Friday, March 11, 2011

Composting Toilets in Bayan Ulgii (Day 13)

Designing composting toilet systems for Islamic cultures is a delicate matter that demands diplomacy; Moslem belief holds that human organic waste matter is dirty and is something best dealt with by putting it out-of-sight and out-of-mind. 

Most households have pit latrines dug into the furthest corner of the family compound, and where the family has sufficient resources, further steps are taken to hide it from view (such as placing it where the entrance gate swings open so that it can only be seen when the compound is secured at night).  For most of the year, the sewage matter is frozen and so does not create an unpleasant odour or attract flies (though to visiting foreigners, squatting above a frozen pile of faeces pointing at your bum like Vlad the Impaler can be somewhat disconcerting), though during summer the paying a visit to the faecal soup outhouse is a decidedly ordeal.

Apparently, there is a city sewer system of some sort (though I haven't yet figured out how it works or where it would flow to, that is, when it is not frozen), as the apartments (and thankfully, my hotel) are equipped with working flush toilets.

In the lowest neighbourhoods of Ulgii City, pit latrines are dug approximately three meters deep.  The water table there lies at four.  That's not a lot of margin for error.

Q & A time is spent with the class to elicit an urgent response to design solutions to the challenges of dealing with human poo & pee: If 40,000 residents of Ulgii City are poo-ing and peeing in pits dug 100cm above the water table, how safe is the water you drink?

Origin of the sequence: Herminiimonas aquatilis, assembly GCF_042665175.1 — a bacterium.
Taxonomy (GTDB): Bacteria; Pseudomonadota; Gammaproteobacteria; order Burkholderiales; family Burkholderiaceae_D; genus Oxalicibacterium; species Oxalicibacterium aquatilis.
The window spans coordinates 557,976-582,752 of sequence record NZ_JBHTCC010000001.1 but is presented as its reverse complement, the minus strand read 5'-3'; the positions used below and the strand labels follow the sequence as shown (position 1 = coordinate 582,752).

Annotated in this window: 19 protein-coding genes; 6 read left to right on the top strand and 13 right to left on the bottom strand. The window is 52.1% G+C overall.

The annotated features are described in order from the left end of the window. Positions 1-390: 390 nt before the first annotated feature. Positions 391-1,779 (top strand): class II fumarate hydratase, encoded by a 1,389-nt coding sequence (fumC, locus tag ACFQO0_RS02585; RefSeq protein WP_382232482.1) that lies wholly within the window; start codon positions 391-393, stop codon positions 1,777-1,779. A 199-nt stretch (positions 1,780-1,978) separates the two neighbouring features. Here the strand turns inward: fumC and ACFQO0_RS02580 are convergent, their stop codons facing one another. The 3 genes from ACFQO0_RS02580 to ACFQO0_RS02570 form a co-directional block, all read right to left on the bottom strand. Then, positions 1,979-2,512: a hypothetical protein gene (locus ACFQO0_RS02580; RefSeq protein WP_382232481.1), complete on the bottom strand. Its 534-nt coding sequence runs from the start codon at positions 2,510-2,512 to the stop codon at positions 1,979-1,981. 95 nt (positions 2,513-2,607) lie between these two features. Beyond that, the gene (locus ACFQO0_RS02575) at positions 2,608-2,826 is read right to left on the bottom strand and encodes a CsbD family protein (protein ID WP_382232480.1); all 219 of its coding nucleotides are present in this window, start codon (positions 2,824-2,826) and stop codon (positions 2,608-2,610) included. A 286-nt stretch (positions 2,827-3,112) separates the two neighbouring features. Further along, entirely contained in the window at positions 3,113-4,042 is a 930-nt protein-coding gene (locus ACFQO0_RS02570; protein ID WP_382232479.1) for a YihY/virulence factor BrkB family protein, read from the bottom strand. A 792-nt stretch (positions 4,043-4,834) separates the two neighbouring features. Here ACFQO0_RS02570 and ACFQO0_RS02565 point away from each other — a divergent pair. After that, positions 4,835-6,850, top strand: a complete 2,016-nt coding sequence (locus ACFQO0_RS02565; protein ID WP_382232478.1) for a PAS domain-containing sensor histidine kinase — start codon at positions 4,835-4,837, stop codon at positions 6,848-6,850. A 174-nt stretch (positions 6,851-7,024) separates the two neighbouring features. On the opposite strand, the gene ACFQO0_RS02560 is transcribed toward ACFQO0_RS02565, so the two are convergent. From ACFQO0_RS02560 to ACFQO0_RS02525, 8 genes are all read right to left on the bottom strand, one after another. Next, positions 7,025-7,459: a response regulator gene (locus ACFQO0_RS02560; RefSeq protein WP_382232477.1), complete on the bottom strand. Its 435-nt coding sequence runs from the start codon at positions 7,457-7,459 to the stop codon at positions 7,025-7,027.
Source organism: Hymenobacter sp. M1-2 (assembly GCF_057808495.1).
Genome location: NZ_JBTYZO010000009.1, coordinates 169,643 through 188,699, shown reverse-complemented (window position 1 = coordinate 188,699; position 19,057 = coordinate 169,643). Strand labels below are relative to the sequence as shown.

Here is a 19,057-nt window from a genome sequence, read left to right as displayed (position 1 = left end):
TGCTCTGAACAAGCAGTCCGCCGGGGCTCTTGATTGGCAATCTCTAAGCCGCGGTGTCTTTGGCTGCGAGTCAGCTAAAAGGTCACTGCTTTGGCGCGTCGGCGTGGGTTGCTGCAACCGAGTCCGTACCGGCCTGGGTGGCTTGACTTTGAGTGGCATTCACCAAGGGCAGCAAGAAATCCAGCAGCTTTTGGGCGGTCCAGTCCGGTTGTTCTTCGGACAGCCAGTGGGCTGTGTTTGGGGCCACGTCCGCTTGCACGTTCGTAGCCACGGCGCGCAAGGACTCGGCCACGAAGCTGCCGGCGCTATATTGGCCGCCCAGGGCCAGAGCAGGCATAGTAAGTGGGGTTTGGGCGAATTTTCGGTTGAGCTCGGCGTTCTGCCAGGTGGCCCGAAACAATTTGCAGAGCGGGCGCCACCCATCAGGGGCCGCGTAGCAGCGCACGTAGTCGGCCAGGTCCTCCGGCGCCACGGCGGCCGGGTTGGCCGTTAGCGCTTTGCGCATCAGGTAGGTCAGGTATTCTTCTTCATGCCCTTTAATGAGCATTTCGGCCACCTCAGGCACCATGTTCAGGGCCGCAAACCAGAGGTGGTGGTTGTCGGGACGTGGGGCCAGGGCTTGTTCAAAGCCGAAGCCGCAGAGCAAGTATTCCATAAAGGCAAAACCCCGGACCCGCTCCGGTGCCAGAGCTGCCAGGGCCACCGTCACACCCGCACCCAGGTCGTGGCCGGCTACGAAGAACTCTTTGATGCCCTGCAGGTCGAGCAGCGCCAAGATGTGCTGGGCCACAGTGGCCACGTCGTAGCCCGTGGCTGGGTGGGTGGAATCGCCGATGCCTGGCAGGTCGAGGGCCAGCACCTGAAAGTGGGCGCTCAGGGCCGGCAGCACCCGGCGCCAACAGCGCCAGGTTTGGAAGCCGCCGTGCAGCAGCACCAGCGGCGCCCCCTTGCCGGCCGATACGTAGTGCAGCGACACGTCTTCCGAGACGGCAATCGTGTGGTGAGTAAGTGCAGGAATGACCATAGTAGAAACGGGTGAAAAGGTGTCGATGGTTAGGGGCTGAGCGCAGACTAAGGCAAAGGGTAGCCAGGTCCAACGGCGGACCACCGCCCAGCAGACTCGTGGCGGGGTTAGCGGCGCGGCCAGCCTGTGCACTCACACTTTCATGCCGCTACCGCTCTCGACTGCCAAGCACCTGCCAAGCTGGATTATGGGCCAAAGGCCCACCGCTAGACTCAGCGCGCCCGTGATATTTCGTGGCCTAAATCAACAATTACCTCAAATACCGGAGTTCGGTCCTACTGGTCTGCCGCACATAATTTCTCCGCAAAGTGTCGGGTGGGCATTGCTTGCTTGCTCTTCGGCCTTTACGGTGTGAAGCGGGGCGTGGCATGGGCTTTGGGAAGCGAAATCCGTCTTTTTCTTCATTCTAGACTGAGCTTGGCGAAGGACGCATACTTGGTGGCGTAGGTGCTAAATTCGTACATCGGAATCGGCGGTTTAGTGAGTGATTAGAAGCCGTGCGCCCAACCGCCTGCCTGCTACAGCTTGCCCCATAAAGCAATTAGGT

With that in mind, parameters and examples are given for designing alternative systems for managing the settlement's organic human waste:



  •  Waste is a resource that hasn't been successfully utilized in your system yet.
  •  How can the outputs of one element in your system become the inputs for another?
  •  Separate liquids and solids.
  •  Manage and process waste on-site.


  •  Nitrogen-rich liquid plant fertilizer.
  •  Safe to use immediately on plants (pee in a different spot each time to prevent 'burning' plants).
  •  Use later by diluting 10:1 water (suitable for drip-irrigation systems).
  •  Mulch pit can be used to compost urine at approx 25:1 carbon: nitrogen ratio.
  •  Do not use as liquid fertilizer if you are sick.


  •  Must be processed before it can be safely used as plant fertilizer.
  •  Heat to at least 60C for several house to kill pathogens(i).
  •  Compost for at least 2-3 years to completely break down waste material.
  •  Only apply processed humanure to tall crops (eg beans, other climbers, corn, fruit trees).
  •  Cover soild waste material after each visit to latrine with 'carbon material' to mask odour & begin composting process.

Possible design solutions:

  •  Separate liquids from solids using separate pit latrine / mulch pit system.
  •  Males can simply pee in a different spot around the garden each time they relieve themselves (not a good idea in winter, unless you want a yellow skating rink in your hasha).
  •  Bucket system: separates liquids & soilds, must be emptied into drip irrigation or mulch pit (liquid) or composting humanure heap (soilds).
  •  Revolving pit latrines: alternate between three or four shallower pits annually, allowing unused pits to break down.  Composted matter can then be harvested before pit is put back into use every third or fourth year.
  •  Large scale toilet system (eg for school): solar composting toilet.  Two toilet blocks are built and alternated annually.  A slope is used to transport solid waste matter down and away from the drop zone.  Carbon material is dropped into toilet pit after each visit to mask odour & aid in composting process.  Toilets are built above a 'solar digester', which is oriented to maximize solar gain and heat up.  Solar chimney vents high above usage zone.[see sketch]


Photo: Composting solar toilet design.



(i) ’Humanure Handbook’ by Jospeh Jenkins

(ii) Disclaimer: this information is given for educational purposes only and is not to be construed as professional design advice.  Consult a licensed architect or professional composting toilet systems specialist before implementing your own composting toilet system.

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